The revised Patents and Trade Marks Law passed last year came into full force as of April 2012, stipulating that only registered agents who are resident in the Cayman Islands can do business directly with the Registry of Patents and Trade Marks in Cayman.
Before the new law, which took effect in December 2011, overseas companies could directly register their patents and trademarks in Cayman without engaging a local go-between. The new legislation aligns Cayman’s law more closely with that of other jurisdictions and creates a new local industry
In fall 2009, Premier McKeeva Bush told Cayman Free Press about plans to amend the law, saying the country was missing out on opportunities created when overseas companies choose to register their patents and trademarks in Cayman.
“The way it is set up now, Cayman is not getting a thing out of it,” he said. “It won’t mean huge amounts of revenue, but it will create some jobs.”
The Cayman registry allows companies to extend patents and trade mark rights that have already been registered in other jurisdictions, such as the United Kingdom and under the Madrid Protocol. In 1998, Cayman’s law was amended to also allow companies holding European Community-registered trademarks to extend their rights through Cayman’s registry.
According to Registrar General Cindy Jefferson-Bulgin, since 1998 the number of patents and trademarks registered in Cayman has grown steadily. At the end of 2011, the Cayman Registry held about 5,000 active patents and trademarks.
From 2006-2011, the Registrar recorded the registration of nearly 2,160 new patents and trademarks, or roughly about 360 per year.
As of 31 May, Jefferson-Bulgin identified 17 local firms as having been licensed by the Registry as patent and trademark agents, including Higgs & Johnson Corporate Services.
Higgs & Johnson recently sent out a bulletin explaining the particulars of the new law: “As of April 1, 2012, owners of patents or trademarks can no longer transact business directly with the Registry of Patents and Trade Marks (the “Registry”) in the Cayman Islands. Pursuant to the new Patents and Trade Marks Law, 2011 (the “New Law”), only a registered agent who is ordinarily resident in the Cayman Islands may transact business with the Registry. General searches however may still be conducted by any member of the public upon payment of the requisite fees.”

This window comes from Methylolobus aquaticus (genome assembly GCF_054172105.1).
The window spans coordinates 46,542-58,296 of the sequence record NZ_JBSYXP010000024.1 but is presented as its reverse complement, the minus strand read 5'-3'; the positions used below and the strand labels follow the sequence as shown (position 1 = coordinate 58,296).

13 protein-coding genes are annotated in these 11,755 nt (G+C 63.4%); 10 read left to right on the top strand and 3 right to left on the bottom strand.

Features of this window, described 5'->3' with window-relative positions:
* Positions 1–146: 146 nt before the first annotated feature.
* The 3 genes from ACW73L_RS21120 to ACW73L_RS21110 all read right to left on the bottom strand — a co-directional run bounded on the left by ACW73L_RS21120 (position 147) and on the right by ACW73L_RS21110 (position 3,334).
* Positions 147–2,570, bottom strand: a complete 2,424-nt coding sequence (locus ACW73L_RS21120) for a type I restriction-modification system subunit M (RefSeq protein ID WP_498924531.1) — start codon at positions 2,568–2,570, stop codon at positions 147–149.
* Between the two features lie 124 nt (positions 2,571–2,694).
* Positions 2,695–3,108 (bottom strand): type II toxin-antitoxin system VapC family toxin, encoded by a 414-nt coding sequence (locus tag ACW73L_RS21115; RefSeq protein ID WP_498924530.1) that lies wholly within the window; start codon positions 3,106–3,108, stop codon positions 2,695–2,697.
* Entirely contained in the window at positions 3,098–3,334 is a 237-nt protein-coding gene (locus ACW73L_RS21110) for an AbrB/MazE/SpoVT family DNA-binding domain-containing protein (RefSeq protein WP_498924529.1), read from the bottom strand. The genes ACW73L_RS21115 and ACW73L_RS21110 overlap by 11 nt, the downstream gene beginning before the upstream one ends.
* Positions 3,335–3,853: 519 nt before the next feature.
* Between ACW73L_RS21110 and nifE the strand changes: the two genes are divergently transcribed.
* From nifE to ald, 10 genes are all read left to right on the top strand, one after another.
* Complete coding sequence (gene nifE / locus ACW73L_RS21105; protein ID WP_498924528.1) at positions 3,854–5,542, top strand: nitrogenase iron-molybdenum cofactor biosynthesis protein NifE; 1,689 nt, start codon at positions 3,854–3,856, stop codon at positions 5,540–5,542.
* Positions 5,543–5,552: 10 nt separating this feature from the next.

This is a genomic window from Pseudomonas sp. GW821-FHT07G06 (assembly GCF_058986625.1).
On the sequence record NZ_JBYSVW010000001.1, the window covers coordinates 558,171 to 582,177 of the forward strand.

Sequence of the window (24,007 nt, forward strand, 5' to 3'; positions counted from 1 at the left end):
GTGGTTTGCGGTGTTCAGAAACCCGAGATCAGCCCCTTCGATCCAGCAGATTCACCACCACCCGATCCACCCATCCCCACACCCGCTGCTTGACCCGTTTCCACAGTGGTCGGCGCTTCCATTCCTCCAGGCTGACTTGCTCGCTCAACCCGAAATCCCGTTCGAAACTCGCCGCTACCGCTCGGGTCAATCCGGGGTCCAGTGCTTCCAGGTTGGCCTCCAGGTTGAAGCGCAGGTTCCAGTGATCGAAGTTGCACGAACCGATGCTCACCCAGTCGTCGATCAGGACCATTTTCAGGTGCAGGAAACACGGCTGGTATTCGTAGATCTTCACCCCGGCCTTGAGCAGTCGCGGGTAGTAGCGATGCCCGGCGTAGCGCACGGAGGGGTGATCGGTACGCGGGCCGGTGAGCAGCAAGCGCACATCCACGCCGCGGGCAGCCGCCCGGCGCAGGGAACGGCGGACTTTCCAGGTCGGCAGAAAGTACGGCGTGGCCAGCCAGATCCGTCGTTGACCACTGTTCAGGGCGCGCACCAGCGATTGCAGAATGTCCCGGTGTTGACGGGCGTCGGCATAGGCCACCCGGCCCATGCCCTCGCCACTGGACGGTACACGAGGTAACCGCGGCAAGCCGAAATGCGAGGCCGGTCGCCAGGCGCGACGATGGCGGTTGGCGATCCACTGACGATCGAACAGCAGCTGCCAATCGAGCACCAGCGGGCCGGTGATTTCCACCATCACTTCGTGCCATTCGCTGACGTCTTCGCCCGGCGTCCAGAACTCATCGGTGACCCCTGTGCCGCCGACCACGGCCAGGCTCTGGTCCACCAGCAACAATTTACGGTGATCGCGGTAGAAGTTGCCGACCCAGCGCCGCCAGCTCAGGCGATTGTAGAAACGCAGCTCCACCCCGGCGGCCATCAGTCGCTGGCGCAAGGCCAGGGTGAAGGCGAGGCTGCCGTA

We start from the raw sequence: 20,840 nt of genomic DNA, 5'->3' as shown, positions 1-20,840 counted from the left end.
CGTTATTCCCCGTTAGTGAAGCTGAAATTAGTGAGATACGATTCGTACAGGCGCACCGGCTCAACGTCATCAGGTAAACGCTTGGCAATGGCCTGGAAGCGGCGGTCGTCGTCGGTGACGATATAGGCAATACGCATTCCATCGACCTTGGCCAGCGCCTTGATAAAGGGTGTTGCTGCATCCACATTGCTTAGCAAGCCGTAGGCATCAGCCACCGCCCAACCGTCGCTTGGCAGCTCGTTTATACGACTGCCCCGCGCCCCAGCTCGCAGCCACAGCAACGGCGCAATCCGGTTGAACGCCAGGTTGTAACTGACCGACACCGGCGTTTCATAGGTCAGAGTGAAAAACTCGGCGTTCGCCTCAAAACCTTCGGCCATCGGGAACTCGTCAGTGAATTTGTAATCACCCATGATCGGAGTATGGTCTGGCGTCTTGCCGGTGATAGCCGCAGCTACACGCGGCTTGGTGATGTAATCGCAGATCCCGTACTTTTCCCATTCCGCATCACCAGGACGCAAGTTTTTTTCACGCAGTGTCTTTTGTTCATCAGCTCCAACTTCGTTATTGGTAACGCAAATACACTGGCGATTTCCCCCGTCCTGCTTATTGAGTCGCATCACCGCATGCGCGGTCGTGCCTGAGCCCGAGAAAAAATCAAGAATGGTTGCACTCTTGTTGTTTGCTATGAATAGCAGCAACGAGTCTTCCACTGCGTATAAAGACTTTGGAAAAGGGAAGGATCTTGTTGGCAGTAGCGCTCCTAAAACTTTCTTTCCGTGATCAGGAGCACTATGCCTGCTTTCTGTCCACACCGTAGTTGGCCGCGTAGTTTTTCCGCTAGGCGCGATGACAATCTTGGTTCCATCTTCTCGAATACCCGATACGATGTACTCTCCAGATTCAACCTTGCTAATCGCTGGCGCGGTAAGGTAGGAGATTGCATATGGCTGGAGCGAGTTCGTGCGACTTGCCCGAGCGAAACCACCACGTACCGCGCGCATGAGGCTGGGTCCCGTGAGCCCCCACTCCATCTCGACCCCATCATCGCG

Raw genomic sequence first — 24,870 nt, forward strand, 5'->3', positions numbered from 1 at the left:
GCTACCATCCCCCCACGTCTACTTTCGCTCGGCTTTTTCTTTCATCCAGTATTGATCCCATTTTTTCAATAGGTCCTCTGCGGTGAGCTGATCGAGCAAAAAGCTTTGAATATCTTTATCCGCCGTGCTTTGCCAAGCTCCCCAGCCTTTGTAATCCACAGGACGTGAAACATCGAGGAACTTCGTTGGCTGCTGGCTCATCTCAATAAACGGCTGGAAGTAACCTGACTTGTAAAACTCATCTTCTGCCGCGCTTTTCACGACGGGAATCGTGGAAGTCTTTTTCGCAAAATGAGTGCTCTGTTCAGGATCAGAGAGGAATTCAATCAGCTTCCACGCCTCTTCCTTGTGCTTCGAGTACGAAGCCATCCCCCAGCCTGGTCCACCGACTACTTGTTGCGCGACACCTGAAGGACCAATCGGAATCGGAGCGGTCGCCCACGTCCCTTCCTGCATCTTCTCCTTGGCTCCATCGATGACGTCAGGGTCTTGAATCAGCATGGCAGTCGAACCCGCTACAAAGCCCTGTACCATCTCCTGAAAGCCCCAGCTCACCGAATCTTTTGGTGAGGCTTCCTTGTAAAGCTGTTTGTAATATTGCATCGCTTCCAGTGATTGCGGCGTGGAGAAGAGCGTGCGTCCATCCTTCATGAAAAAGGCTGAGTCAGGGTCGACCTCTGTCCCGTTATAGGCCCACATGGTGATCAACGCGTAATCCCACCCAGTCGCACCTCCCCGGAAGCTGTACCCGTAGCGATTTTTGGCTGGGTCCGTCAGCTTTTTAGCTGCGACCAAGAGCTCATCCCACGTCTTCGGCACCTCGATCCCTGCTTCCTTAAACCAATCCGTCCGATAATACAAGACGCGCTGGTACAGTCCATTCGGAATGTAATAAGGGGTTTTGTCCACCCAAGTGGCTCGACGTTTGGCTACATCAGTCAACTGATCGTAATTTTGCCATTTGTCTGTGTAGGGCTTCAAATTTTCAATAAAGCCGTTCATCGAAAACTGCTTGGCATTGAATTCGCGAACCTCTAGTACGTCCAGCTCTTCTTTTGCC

According to the firm, “Under the New Law, owners of a patent or trade mark recorded at the Registry prior to the commencement of the law must now appoint a registered agent upon the next dealing with the Registry in relation to such patent or trade mark or when they next pay their annual fee.”
In addition to the requirement for local registered agents, the new law allows companies to obtain a ‘Certificate of Good Standing’ from the Registrar that shows the patent or trademark has been registered in Cayman and that all applicable annual fees and penalties have been paid, according to the firm.
“It is also now possible for an expired patent or trade mark to be renewed upon an application by the registered agent and payment of the relevant fees. However, where a renewal application is filed more than two months after expiry, a penalty fee will apply in addition to the renewal fee and any other outstanding fees,” according to the firm.
The new law also creates an obligation for patent or trademark owners to notify the Registry when that patent or trademark has been abandoned. Additionally, the new law gives the Registrar “increased powers to cancel a record in circumstances where there is a default in payment of fees or resignation of a registered agent”, according to the firm.
If a patent or trademark owner fails to pay annual fees and penalties for more than 12 months, the record of the patent or trademark is now liable to cancellation. Also, if a registered agent resigns, the patent or trademark owner has 60 days (from when the Registrar is notified of the agent’s resignation) to appoint a new registered agent, or the record of the patent or trademark will be cancelled.